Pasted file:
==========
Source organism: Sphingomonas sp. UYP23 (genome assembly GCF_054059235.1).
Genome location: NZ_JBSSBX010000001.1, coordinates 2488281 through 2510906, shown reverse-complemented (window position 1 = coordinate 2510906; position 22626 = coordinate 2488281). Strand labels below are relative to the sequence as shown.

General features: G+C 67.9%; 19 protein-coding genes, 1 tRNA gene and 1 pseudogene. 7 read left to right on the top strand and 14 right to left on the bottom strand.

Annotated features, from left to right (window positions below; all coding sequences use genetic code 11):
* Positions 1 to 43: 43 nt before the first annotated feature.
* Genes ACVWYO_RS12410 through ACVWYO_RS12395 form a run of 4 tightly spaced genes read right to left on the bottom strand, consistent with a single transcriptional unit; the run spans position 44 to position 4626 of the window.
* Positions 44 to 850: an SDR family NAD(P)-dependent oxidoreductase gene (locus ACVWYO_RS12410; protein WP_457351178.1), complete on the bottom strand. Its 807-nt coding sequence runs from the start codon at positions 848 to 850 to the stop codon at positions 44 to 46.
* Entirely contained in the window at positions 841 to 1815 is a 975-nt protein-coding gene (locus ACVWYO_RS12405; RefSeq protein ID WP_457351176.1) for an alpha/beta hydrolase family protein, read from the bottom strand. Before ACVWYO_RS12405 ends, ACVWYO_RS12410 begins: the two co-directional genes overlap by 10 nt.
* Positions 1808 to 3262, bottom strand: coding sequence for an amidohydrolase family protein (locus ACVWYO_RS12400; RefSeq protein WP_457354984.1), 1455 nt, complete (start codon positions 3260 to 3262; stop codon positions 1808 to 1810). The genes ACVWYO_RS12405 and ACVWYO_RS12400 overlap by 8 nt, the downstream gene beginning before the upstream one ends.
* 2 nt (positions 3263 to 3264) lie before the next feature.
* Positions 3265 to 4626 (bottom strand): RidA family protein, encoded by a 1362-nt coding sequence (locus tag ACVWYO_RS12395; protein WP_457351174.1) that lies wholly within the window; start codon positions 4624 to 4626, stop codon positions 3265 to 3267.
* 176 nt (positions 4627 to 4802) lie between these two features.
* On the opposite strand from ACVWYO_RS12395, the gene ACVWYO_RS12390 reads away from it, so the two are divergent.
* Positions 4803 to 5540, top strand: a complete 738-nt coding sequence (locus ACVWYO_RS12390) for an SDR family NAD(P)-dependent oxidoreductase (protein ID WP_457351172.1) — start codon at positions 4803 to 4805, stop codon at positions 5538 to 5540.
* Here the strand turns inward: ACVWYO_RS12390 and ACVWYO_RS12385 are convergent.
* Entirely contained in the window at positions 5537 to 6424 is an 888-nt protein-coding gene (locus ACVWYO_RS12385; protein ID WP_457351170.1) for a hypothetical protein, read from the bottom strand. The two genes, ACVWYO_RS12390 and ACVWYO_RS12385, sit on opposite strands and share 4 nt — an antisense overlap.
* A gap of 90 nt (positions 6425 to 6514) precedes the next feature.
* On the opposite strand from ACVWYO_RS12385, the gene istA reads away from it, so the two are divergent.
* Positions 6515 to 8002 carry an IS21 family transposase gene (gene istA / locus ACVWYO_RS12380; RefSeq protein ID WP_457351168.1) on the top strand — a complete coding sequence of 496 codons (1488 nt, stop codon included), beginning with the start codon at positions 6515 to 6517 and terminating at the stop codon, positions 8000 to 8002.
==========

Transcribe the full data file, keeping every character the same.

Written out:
Source organism: Sphingomonas sp. UYP23 (genome assembly GCF_054059235.1).
Genome location: NZ_JBSSBX010000001.1, coordinates 2488281 through 2510906, shown reverse-complemented (window position 1 = coordinate 2510906; position 22626 = coordinate 2488281). Strand labels below are relative to the sequence as shown.

General features: G+C 67.9%; 19 protein-coding genes, 1 tRNA gene and 1 pseudogene. 7 read left to right on the top strand and 14 right to left on the bottom strand.

Annotated features, from left to right (window positions below; all coding sequences use genetic code 11):
* Positions 1 to 43: 43 nt before the first annotated feature.
* Genes ACVWYO_RS12410 through ACVWYO_RS12395 form a run of 4 tightly spaced genes read right to left on the bottom strand, consistent with a single transcriptional unit; the run spans position 44 to position 4626 of the window.
* Positions 44 to 850: an SDR family NAD(P)-dependent oxidoreductase gene (locus ACVWYO_RS12410; protein WP_457351178.1), complete on the bottom strand. Its 807-nt coding sequence runs from the start codon at positions 848 to 850 to the stop codon at positions 44 to 46.
* Entirely contained in the window at positions 841 to 1815 is a 975-nt protein-coding gene (locus ACVWYO_RS12405; RefSeq protein ID WP_457351176.1) for an alpha/beta hydrolase family protein, read from the bottom strand. Before ACVWYO_RS12405 ends, ACVWYO_RS12410 begins: the two co-directional genes overlap by 10 nt.
* Positions 1808 to 3262, bottom strand: coding sequence for an amidohydrolase family protein (locus ACVWYO_RS12400; RefSeq protein WP_457354984.1), 1455 nt, complete (start codon positions 3260 to 3262; stop codon positions 1808 to 1810). The genes ACVWYO_RS12405 and ACVWYO_RS12400 overlap by 8 nt, the downstream gene beginning before the upstream one ends.
* 2 nt (positions 3263 to 3264) lie before the next feature.
* Positions 3265 to 4626 (bottom strand): RidA family protein, encoded by a 1362-nt coding sequence (locus tag ACVWYO_RS12395; protein WP_457351174.1) that lies wholly within the window; start codon positions 4624 to 4626, stop codon positions 3265 to 3267.
* 176 nt (positions 4627 to 4802) lie between these two features.
* On the opposite strand from ACVWYO_RS12395, the gene ACVWYO_RS12390 reads away from it, so the two are divergent.
* Positions 4803 to 5540, top strand: a complete 738-nt coding sequence (locus ACVWYO_RS12390) for an SDR family NAD(P)-dependent oxidoreductase (protein ID WP_457351172.1) — start codon at positions 4803 to 4805, stop codon at positions 5538 to 5540.
* Here the strand turns inward: ACVWYO_RS12390 and ACVWYO_RS12385 are convergent.
* Entirely contained in the window at positions 5537 to 6424 is an 888-nt protein-coding gene (locus ACVWYO_RS12385; protein ID WP_457351170.1) for a hypothetical protein, read from the bottom strand. The two genes, ACVWYO_RS12390 and ACVWYO_RS12385, sit on opposite strands and share 4 nt — an antisense overlap.
* A gap of 90 nt (positions 6425 to 6514) precedes the next feature.
* On the opposite strand from ACVWYO_RS12385, the gene istA reads away from it, so the two are divergent.
* Positions 6515 to 8002 carry an IS21 family transposase gene (gene istA / locus ACVWYO_RS12380; RefSeq protein ID WP_457351168.1) on the top strand — a complete coding sequence of 496 codons (1488 nt, stop codon included), beginning with the start codon at positions 6515 to 6517 and terminating at the stop codon, positions 8000 to 8002.